He was saturated with literature. He lived among the great English writers as if they were his familiar friends. He read with ease French and German. Nor had he lost his knowledge of Greek and Latin. Greek literature was for him ‘the light of morning’ which ushered in all the literatures of the modern world. All this was evident in the courses of study I took with him. He wrote beautiful verse and prose, serious and humorous. Though he had not yet come into his own with The Ways of Yale and A Suburban Pastoral and Other Tales, which belong to the next decade, he had already begun his studies for the History of the English Romantic Movement, parts of which he incorporated in lectures which I attended.

One of my courses with him was on the English dramatists contemporary with Shakespeare. Whatever the play, whether by Ben Jonson or by Beaumont and Fletcher, or by someone else, the first thing lie expected of us was that we should have an intimate knowledge of it from beginning to end. Then came the discussion of the play in parts and as a whole. There was never any talk about plot as something apart from the characters which could be represented in the formal German manner by a curve showing the beginning of the action, the climax, and the end. With him characters were the thing. By their emotions and consequent behavior in crucial circumstances plot is determined. By them one’s knowledge of human nature is broadened. And by them only is a play or a novel remembered.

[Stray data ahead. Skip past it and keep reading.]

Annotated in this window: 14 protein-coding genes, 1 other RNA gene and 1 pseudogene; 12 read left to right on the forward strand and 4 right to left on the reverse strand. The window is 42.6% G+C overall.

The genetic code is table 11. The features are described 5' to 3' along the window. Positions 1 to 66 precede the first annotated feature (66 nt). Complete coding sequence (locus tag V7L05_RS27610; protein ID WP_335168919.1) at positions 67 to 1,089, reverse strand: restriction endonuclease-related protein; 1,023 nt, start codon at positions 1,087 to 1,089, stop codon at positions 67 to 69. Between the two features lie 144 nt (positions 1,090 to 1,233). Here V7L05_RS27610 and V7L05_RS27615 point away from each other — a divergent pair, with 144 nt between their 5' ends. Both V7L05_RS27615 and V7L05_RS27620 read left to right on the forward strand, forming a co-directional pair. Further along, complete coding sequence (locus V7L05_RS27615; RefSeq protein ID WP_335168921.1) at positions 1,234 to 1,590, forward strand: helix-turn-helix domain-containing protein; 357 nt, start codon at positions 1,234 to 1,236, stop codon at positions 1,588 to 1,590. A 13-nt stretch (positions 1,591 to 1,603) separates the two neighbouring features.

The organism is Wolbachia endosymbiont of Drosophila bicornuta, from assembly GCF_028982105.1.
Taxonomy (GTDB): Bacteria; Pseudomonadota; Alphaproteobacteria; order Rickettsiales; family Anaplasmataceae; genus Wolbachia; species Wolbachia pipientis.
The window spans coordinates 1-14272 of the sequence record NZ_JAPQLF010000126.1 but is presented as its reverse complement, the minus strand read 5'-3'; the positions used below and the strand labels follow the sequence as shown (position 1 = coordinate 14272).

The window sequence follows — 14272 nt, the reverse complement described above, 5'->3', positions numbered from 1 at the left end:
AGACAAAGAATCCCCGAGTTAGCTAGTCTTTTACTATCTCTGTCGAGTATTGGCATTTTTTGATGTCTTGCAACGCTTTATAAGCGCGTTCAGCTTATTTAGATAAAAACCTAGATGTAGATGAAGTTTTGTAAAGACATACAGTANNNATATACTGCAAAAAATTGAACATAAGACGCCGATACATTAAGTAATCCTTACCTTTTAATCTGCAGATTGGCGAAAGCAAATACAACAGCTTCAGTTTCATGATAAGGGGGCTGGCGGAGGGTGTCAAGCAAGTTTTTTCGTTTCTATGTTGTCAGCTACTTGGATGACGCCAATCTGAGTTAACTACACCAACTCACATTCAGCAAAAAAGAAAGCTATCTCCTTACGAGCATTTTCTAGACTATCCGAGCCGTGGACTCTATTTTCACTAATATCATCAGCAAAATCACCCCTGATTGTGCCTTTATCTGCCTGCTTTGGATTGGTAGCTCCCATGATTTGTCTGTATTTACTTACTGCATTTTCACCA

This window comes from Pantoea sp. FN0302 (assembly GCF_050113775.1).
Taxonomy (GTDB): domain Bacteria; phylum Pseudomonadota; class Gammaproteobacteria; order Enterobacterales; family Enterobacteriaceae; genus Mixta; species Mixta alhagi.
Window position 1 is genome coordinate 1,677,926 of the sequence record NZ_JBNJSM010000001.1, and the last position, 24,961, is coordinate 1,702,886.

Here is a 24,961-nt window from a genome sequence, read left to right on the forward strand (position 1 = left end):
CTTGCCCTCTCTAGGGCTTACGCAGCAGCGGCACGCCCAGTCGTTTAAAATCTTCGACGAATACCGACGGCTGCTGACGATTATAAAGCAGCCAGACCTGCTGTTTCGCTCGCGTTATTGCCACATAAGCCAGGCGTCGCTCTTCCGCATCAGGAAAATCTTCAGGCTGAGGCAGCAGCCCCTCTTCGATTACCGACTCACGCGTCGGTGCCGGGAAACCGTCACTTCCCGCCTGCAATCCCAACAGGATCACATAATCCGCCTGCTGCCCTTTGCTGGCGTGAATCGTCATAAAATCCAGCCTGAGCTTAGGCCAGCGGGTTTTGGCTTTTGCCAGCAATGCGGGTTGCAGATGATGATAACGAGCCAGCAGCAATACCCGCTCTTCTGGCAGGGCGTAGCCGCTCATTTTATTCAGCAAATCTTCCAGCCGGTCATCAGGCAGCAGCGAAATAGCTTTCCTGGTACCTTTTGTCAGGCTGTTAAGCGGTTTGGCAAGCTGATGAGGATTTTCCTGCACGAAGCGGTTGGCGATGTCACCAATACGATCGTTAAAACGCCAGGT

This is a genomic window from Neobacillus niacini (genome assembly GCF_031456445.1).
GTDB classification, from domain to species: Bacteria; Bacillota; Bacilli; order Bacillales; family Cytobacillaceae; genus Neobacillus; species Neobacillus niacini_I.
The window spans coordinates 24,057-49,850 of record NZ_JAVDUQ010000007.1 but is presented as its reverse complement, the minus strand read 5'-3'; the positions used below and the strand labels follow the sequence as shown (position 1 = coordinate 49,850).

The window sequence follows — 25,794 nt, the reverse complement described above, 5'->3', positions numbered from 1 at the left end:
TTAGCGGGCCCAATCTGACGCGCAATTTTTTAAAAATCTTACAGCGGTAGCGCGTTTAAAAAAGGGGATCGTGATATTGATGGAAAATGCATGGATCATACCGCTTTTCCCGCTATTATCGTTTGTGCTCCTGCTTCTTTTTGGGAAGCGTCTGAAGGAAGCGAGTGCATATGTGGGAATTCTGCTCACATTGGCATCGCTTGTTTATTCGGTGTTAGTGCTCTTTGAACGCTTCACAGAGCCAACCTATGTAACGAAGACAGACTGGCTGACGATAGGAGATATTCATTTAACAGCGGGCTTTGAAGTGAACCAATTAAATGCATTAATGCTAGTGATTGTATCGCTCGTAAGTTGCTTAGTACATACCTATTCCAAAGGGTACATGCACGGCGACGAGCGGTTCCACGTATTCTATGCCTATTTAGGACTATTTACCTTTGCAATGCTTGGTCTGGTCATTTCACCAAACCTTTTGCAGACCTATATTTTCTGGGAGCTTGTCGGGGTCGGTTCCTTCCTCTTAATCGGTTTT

As an aid in the interpretation of dramatic characters, I had but to walk over to Carll’s Opera House, where in one season or another I might see the great contemporary actors: Booth and Barrett, Irving and Terry, Modjeska or Bernhardt, or Joe Jefferson (a favorite of the students). It may have been in New York that I first saw the elder Salvini in the role of Othello. Was it then or later that Gilbert and Sullivan’s operas came to town? I thank God that the visual age was in the far distance when novels and plays were to be washed out with pictures on a screen.

In another course with Professor Beers we ran along down the stream of verse and miscellaneous prose, apart from fiction, of the nineteenth century. Of the poems we read he often recited passages from memory, sometimes not quite accurately, for he had the habit of throwing in here and there a word of his own in place of the original, perhaps because he preferred his own word to another’s rather than because of any lapse of memory.”
-Excerpt courtesy of Archive.org, Public Library of India, Yale University Press, New Haven, “Connecticut Yankee, An Autobiography,” by Wilbur L. Cross, 1943 (top) “Known affectionately to thousands as Uncle Toby, Wilbur L. Cross has finally written that autobiography he has threatened to publish for years. It will be offered to the public by the Yale University Press on October 15.” Image courtesy of Newspapers.com, The Hartford Courant, Sunday, October 10, 1943